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1.  Early Short-Term Antiretroviral Therapy Is Associated with a Reduced Prevalence of CD8+FoxP3+ T Cells in Simian Immunodeficiency Virus-Infected Controller Rhesus Macaques 
Regulatory T cells contain a mix of CD4 and CD8 T cell subsets that can suppress immune activation and at the same time suppress immune responses, thereby contributing to disease progression. Recent studies have shown that an increased prevalence of CD8+FoxP3+ T regulatory cells was associated with immune suppression and diminished viral control in simian immunodeficiency virus (SIV)-infected rhesus macaques. Preventing an increase in the prevalence of CD8 T regulatory subsets is likely to lead to a better long-term outcome. Here we show that short-term antiretroviral therapy initiated within 1 week after SIV infection was associated with lower viral set point and immune activation after withdrawal of therapy as compared to untreated animals. Early short-term treated controller animals were found to have better SIV-specific immune responses and a significantly lower prevalence of immunosuppressive CD8+FoxP3+ T cells. Lower levels of CD8+FoxP3+ T cells coincided with preservation of CD4+FoxP3+ T cells at homeostatic levels, and significantly correlated with lower immune activation, suggesting a role for viral infection-driven immune activation in the expansion of CD8+FoxP3+ T cells. Interestingly, initiation of continuous therapy later in infection did not reduce the increased prevalence of CD8+FoxP3+ T cells to homeostatic levels. Taken together, our results suggest that early antiretroviral therapy preserves the integrity of the immune system leading to a lower viral set point in controller animals, and prevents alterations in the homeostatic balance between CD4+ and CD8+ T regulatory cells that could aid in better long-term outcome.
PMCID: PMC3123528  PMID: 21142402
2.  Profiling the Specificity of Neutralizing Antibodies in a Large Panel of Plasmas from Patients Chronically Infected with Human Immunodeficiency Virus Type 1 Subtypes B and C▿ †  
Journal of Virology  2008;82(23):11651-11668.
Identifying the viral epitopes targeted by broad neutralizing antibodies (NAbs) that sometimes develop in human immunodeficiency virus type 1 (HIV-1)-infected subjects should assist in the design of vaccines to elicit similar responses. Here, we investigated the activities of a panel of 24 broadly neutralizing plasmas from subtype B- and C-infected donors using a series of complementary mapping methods, focusing mostly on JR-FL as a prototype subtype B primary isolate. Adsorption with gp120 immobilized on beads revealed that an often large but variable fraction of plasma neutralization was directed to gp120 and that in some cases, neutralization was largely mediated by CD4 binding site (CD4bs) Abs. The results of a native polyacrylamide gel electrophoresis assay using JR-FL trimers further suggested that half of the subtype B and a smaller fraction of subtype C plasmas contained a significant proportion of NAbs directed to the CD4bs. Anti-gp41 neutralizing activity was detected in several plasmas of both subtypes, but in all but one case, constituted only a minor fraction of the overall neutralization activity. Assessment of the activities of the subtype B plasmas against chimeric HIV-2 viruses bearing various fragments of the membrane proximal external region (MPER) of HIV-1 gp41 revealed mixed patterns, implying that MPER neutralization was not dominated by any single specificity akin to known MPER-specific monoclonal Abs. V3 and 2G12-like NAbs appeared to make little or no contribution to JR-FL neutralization titers. Overall, we observed significant titers of anti-CD4bs NAbs in several plasmas, but approximately two-thirds of the neutralizing activity remained undefined, suggesting the existence of NAbs with specificities unlike any characterized to date.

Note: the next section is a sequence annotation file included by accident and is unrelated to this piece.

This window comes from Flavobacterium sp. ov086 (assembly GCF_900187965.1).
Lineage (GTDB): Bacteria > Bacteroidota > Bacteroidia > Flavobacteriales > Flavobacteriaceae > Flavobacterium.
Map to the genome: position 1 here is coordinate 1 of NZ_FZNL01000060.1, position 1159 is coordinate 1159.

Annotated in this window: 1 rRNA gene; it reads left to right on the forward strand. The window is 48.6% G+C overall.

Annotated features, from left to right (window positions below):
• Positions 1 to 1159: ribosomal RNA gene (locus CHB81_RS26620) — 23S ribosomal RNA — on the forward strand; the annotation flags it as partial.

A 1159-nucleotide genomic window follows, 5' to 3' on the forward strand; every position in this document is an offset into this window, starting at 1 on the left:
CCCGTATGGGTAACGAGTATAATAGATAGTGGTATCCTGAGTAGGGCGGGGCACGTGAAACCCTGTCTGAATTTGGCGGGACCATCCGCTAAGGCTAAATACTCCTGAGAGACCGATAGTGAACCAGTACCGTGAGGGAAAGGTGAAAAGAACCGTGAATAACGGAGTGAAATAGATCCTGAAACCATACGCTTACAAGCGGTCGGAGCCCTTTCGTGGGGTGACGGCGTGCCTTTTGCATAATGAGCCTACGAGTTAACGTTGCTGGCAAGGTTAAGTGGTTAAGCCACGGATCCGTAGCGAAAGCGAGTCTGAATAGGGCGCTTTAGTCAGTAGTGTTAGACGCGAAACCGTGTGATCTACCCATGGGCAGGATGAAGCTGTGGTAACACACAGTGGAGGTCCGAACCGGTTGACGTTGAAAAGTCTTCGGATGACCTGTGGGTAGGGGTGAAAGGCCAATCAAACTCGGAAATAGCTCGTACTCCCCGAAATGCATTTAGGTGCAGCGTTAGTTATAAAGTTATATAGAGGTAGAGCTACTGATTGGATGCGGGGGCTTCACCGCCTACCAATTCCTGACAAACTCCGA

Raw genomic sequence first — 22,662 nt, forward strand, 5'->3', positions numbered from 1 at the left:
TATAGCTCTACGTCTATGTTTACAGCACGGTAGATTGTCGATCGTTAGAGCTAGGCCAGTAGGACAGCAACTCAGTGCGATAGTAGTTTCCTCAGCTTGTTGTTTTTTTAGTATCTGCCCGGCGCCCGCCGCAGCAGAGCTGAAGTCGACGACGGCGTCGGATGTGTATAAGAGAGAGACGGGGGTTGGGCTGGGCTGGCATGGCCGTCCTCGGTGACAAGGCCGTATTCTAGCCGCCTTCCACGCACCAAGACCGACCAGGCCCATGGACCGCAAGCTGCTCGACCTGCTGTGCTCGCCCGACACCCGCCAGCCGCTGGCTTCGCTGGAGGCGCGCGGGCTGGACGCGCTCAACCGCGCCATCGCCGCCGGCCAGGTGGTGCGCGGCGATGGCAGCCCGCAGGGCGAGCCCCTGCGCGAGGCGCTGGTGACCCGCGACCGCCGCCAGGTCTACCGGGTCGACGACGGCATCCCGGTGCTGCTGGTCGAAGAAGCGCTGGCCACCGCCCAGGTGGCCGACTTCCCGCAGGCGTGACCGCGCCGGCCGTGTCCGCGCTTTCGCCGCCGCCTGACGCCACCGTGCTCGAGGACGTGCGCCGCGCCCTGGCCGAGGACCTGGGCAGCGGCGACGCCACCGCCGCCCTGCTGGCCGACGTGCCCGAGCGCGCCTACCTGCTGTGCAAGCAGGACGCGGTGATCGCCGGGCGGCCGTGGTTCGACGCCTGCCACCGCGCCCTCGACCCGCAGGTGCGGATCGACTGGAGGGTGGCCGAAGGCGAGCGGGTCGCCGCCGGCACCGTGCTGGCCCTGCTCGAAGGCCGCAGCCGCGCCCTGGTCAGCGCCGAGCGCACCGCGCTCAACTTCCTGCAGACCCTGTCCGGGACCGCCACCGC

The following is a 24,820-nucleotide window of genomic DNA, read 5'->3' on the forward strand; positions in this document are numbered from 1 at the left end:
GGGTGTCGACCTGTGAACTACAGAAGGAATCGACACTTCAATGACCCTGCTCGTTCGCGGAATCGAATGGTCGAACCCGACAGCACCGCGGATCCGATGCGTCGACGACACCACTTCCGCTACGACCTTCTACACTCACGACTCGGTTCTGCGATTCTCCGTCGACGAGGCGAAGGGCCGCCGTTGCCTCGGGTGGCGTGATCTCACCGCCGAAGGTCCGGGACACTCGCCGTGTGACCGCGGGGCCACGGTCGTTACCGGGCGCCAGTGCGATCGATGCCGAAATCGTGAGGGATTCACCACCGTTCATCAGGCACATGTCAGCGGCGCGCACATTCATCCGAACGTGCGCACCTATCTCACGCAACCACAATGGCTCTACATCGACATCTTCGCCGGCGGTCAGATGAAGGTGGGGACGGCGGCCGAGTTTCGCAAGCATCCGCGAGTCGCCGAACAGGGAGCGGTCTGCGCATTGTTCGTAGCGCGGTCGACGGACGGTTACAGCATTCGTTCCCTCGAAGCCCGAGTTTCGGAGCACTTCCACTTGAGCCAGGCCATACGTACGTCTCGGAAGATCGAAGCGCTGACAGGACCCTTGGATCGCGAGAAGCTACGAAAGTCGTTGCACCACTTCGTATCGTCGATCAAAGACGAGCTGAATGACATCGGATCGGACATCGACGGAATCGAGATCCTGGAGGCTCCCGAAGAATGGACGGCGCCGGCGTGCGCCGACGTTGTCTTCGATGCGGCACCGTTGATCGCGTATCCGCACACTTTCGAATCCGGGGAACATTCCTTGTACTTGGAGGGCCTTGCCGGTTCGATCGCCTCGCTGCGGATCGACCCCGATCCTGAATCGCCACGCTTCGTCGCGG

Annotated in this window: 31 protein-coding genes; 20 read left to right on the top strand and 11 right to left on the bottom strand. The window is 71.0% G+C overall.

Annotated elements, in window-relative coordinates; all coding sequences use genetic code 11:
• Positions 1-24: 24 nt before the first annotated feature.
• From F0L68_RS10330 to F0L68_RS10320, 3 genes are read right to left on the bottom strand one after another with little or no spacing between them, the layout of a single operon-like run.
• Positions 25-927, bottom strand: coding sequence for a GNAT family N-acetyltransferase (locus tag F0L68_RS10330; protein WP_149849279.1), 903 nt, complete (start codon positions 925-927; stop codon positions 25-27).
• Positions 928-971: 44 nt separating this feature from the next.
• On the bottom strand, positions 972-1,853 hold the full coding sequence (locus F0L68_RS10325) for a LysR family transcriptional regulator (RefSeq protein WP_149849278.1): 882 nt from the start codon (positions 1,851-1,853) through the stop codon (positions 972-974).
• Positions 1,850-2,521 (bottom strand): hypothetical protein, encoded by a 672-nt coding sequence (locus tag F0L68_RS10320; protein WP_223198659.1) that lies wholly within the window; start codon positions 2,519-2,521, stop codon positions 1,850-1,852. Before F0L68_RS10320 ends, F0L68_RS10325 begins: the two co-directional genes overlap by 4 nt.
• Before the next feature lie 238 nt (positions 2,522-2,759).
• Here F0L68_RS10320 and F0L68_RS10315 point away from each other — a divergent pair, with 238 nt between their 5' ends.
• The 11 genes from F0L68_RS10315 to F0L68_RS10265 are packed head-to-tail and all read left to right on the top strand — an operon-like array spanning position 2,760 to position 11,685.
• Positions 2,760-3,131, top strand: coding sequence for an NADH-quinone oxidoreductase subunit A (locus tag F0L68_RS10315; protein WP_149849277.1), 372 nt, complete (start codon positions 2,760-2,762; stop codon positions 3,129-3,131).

PMCID: PMC2583680  PMID: 18815292

Results 1-2 (2)